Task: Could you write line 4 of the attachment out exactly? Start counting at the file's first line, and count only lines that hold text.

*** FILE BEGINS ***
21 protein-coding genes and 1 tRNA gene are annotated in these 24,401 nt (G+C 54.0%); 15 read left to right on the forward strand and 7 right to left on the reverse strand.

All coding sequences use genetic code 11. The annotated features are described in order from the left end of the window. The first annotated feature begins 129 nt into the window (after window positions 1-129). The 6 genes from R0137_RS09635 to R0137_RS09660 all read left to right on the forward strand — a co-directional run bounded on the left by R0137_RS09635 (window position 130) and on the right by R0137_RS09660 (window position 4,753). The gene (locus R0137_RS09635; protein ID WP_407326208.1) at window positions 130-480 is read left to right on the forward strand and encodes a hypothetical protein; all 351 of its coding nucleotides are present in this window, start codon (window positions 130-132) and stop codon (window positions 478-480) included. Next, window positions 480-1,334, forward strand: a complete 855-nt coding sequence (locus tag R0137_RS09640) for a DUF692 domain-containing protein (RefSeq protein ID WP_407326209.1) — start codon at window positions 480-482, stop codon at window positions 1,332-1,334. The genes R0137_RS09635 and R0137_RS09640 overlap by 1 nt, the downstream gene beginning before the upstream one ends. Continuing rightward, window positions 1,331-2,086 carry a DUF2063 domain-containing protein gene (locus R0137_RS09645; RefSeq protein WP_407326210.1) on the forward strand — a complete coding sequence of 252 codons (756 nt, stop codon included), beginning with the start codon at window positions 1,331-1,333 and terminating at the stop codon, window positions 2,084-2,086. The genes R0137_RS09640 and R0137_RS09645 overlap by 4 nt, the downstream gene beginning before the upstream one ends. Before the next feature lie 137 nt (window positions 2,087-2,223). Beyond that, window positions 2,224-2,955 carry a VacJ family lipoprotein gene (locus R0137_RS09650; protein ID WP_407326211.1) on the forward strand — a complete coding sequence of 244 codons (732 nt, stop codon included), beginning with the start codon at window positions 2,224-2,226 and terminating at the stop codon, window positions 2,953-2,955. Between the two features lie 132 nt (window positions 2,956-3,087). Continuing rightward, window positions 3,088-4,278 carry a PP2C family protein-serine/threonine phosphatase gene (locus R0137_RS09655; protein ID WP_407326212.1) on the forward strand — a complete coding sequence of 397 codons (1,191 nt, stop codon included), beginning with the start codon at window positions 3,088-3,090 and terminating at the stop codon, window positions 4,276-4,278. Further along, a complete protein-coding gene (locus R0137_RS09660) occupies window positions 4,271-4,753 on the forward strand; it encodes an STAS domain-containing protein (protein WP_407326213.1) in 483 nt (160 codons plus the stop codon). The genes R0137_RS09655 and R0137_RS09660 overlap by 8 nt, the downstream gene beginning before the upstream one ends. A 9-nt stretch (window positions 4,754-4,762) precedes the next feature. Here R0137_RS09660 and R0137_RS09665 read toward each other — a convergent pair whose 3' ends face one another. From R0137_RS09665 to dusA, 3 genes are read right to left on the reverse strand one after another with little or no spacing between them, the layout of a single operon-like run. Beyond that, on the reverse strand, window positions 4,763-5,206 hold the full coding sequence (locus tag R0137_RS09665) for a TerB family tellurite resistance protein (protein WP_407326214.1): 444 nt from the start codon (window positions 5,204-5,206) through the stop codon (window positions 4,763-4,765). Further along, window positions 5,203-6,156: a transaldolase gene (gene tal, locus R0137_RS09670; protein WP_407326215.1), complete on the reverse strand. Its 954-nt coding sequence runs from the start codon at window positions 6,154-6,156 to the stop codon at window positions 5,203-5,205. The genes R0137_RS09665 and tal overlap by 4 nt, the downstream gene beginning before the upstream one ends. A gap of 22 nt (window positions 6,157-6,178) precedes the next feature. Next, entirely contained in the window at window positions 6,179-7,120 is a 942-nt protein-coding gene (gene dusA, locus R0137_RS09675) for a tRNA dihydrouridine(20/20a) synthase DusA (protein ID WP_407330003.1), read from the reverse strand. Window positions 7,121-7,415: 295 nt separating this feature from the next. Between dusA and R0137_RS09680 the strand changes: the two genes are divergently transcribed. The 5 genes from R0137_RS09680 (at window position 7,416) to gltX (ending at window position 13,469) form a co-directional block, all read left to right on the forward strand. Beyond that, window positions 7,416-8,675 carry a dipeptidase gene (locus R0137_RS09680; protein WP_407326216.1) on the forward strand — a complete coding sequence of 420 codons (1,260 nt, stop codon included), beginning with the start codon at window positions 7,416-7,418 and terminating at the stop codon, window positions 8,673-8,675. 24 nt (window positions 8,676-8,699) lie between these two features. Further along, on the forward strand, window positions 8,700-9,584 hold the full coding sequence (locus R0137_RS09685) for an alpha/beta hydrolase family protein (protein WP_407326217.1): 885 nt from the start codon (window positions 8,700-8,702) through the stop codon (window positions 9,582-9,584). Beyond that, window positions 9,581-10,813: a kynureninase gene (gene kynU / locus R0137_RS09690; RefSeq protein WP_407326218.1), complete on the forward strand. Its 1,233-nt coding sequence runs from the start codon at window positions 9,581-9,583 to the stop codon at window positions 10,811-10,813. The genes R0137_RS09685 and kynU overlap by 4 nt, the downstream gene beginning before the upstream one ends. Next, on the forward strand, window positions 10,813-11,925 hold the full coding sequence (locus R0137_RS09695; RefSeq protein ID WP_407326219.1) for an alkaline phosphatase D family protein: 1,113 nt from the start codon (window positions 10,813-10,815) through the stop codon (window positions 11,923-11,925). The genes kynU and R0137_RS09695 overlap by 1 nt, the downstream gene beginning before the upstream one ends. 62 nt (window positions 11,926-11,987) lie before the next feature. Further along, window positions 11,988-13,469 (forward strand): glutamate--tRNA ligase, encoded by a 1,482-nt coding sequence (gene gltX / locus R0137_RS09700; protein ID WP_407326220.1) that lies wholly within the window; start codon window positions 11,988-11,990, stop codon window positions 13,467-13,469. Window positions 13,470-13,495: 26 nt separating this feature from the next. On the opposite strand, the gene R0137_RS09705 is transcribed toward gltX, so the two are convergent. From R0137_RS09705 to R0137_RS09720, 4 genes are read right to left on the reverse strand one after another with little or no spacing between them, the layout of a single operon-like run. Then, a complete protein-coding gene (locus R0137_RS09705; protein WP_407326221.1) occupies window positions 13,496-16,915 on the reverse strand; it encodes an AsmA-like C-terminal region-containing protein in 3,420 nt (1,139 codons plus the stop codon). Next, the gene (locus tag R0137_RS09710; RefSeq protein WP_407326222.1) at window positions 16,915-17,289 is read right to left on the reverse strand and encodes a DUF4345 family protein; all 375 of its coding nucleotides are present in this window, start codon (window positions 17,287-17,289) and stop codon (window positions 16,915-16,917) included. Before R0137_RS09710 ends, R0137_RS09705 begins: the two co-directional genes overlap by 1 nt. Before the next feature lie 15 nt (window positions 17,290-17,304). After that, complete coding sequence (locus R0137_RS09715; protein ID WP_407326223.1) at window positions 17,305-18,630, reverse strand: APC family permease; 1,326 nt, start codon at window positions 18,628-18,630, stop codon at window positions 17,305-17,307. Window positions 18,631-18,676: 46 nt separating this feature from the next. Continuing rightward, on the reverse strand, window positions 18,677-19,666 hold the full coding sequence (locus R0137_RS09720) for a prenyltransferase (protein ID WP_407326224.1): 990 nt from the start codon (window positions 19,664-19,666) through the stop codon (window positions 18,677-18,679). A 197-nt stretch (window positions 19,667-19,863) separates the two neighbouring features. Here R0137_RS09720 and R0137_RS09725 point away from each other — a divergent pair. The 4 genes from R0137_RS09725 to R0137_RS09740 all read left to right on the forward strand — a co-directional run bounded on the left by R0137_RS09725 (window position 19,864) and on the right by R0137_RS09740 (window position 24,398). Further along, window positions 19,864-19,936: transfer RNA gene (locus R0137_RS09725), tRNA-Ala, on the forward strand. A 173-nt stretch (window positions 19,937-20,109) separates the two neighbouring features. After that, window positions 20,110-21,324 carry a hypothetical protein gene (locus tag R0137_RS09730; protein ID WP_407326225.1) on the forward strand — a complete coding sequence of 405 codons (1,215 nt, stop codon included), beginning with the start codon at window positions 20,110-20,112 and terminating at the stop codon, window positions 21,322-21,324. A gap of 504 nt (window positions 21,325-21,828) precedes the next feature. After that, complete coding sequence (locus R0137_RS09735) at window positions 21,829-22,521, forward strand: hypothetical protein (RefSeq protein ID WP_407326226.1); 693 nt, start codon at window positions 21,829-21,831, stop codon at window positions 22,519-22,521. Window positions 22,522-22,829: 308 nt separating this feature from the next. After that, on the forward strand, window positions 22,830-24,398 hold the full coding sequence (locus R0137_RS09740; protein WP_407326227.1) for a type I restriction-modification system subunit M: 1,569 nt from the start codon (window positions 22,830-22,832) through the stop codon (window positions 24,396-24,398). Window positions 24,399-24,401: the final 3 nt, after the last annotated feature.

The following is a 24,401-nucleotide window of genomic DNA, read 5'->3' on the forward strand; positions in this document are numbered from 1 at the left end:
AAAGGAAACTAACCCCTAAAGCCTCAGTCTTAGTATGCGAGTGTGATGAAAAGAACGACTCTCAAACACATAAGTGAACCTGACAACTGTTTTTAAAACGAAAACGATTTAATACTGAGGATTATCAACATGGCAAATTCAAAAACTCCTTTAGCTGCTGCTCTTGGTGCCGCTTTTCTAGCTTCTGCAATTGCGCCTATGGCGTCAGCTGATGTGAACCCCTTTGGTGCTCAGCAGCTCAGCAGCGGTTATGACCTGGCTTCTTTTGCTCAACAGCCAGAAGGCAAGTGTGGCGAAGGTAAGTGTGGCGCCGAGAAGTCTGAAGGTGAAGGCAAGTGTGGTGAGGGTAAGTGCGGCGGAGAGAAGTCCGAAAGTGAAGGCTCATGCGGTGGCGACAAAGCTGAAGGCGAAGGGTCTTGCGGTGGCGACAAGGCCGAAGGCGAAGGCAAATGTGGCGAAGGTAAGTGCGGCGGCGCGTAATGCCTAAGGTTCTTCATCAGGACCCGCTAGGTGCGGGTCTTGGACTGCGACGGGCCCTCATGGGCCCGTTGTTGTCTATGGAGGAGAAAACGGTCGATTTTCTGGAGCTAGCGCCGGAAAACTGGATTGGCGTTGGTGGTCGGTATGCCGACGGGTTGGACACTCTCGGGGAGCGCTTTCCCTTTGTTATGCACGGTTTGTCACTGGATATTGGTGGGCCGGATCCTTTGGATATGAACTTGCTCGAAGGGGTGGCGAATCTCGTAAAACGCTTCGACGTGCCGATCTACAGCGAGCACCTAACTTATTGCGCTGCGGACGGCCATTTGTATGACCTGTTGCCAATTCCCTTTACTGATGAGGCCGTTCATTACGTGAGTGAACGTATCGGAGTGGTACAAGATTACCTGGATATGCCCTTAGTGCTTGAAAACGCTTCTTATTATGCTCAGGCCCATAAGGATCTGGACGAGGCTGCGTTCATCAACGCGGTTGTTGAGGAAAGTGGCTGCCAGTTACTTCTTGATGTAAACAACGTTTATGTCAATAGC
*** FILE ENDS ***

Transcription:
AAAGGAAACTAACCCCTAAAGCCTCAGTCTTAGTATGCGAGTGTGATGAAAAGAACGACTCTCAAACACATAAGTGAACCTGACAACTGTTTTTAAAACGAAAACGATTTAATACTGAGGATTATCAACATGGCAAATTCAAAAACTCCTTTAGCTGCTGCTCTTGGTGCCGCTTTTCTAGCTTCTGCAATTGCGCCTATGGCGTCAGCTGATGTGAACCCCTTTGGTGCTCAGCAGCTCAGCAGCGGTTATGACCTGGCTTCTTTTGCTCAACAGCCAGAAGGCAAGTGTGGCGAAGGTAAGTGTGGCGCCGAGAAGTCTGAAGGTGAAGGCAAGTGTGGTGAGGGTAAGTGCGGCGGAGAGAAGTCCGAAAGTGAAGGCTCATGCGGTGGCGACAAAGCTGAAGGCGAAGGGTCTTGCGGTGGCGACAAGGCCGAAGGCGAAGGCAAATGTGGCGAAGGTAAGTGCGGCGGCGCGTAATGCCTAAGGTTCTTCATCAGGACCCGCTAGGTGCGGGTCTTGGACTGCGACGGGCCCTCATGGGCCCGTTGTTGTCTATGGAGGAGAAAACGGTCGATTTTCTGGAGCTAGCGCCGGAAAACTGGATTGGCGTTGGTGGTCGGTATGCCGACGGGTTGGACACTCTCGGGGAGCGCTTTCCCTTTGTTATGCACGGTTTGTCACTGGATATTGGTGGGCCGGATCCTTTGGATATGAACTTGCTCGAAGGGGTGGCGAATCTCGTAAAACGCTTCGACGTGCCGATCTACAGCGAGCACCTAACTTATTGCGCTGCGGACGGCCATTTGTATGACCTGTTGCCAATTCCCTTTACTGATGAGGCCGTTCATTACGTGAGTGAACGTATCGGAGTGGTACAAGATTACCTGGATATGCCCTTAGTGCTTGAAAACGCTTCTTATTATGCTCAGGCCCATAAGGATCTGGACGAGGCTGCGTTCATCAACGCGGTTGTTGAGGAAAGTGGCTGCCAGTTACTTCTTGATGTAAACAACGTTTATGTCAATAGC